Have you ever spoken over the phone to someone working in a call centre?
If so you may have unwittingly had a natter with a future West End star.
Isle of Dogs-based call centre RSVP employs professionally-trained actors to work on its phones, and is doing rather well from it.
The business was started by Bob Fitzjohn in the late 1980s with just a handfull of staff. The business has now grown to more than 500 employees over three floors in the Northern and Shell Tower in Selsden Way.
Dean Hurst and Hiten Patel have now taken over the running of the business from its owner, and believes clients keep coming back to them for their excellent phone manner.
Hiten said: “I think it’s important for people working here to be able to know that the acting world is still open to them, and we try to be as flexible as we can to let them pursue their acting careers.
“We are under no illusions that they would rather be on the stage than in here so, if someone has to go for an audition, we are able to make provisions for them.”
All of the employees – apart from the IT staff – are either former or current actors who need to make ends meet between auditions and theatrical parts.
Client services director Hiten Patel, 32, is a former television actor, who had parts in EastEnders, Doctors and The Bill. He joined the company in 2004 and quickly learned his business acumen would suit him well in the business.
“I never really made the decision to ‘stop’ acting,” he said. “It is something I would like to go back to when I retire.”
Operations director Dean Hurst had a background in musical theatre appearing in plays such as Joseph and his Technicolour Dreamcoat and the Buddy Holly Story, as well as performing on cruise ships around Asia. But, since joining the company in 1996 he has admitted thast his career in business has now eclipsed his acting ambitions.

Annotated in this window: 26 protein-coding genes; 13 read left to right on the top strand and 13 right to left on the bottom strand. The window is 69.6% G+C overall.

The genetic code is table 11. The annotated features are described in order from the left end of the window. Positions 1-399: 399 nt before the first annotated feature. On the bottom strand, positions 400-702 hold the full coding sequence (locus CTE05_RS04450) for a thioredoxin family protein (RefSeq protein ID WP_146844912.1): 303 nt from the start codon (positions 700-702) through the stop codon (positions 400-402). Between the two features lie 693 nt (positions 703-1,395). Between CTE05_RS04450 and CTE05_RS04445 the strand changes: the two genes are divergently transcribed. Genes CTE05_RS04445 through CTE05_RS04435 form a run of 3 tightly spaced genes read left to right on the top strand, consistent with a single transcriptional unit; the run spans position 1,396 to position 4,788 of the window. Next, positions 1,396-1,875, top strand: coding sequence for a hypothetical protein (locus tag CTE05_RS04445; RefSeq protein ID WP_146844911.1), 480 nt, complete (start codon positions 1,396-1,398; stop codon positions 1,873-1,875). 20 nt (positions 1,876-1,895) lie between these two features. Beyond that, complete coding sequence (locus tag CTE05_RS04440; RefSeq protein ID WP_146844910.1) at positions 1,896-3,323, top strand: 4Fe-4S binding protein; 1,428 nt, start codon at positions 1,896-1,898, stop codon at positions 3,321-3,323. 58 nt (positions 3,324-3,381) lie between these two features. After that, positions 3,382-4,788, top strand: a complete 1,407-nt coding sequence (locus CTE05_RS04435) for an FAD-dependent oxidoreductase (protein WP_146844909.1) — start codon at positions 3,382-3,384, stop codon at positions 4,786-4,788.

“Don’t get me wrong,” he said. “I still get on Karaoke on a friday night I was always a big ballad singer and I still get the urge to sing.”
The call centre works on behalf of major retailers and websites which outsource their call centre operations.
“I think this is a reason why it is good to have actors working here,” added Hiten. “They are used to learning lots of lines, so they are able to retain lots of information about the companies they are working on behalf of.”
It is definitely a different atmostphere from the cliche grey-and-brown call centres from days or yore. Offices are lively, colourful and fun. Sports days, barbecues and paddling pools are not uncommon to reward a good job.
Aspiring actor and RSVP colleague Steven Hardcastle, 24, is set to star in Dick Whittington at the Wilton’s Music Hall, and he believes the best part of the job is the flexibility it offers.
“Last week I received an email from my agent, asking me to do a self-tape for an audition. I was allowed to film it while I was here.
“They also give you time off to do auditions which is really valuable.”
Chris Keenan, 33, is a former food writer, but jumped into acting three years ago after competing on hit cooking show Dinner Date.
He said the varied nature of work, such as modelling, acting and adverts, means theflexible hours is crucial to helping to make money to get by, while still playing an active role in the industry.
Freya Bardell, whose stand-up comedy show What did you Expect is currently touring, said the fact she is able to work from 9am-5pm means it is always easy to fit work around performing evening shows.
Summing up the workplace, Hiten said: “It is a really close-knit team we have here – that is what is really nice about this place.”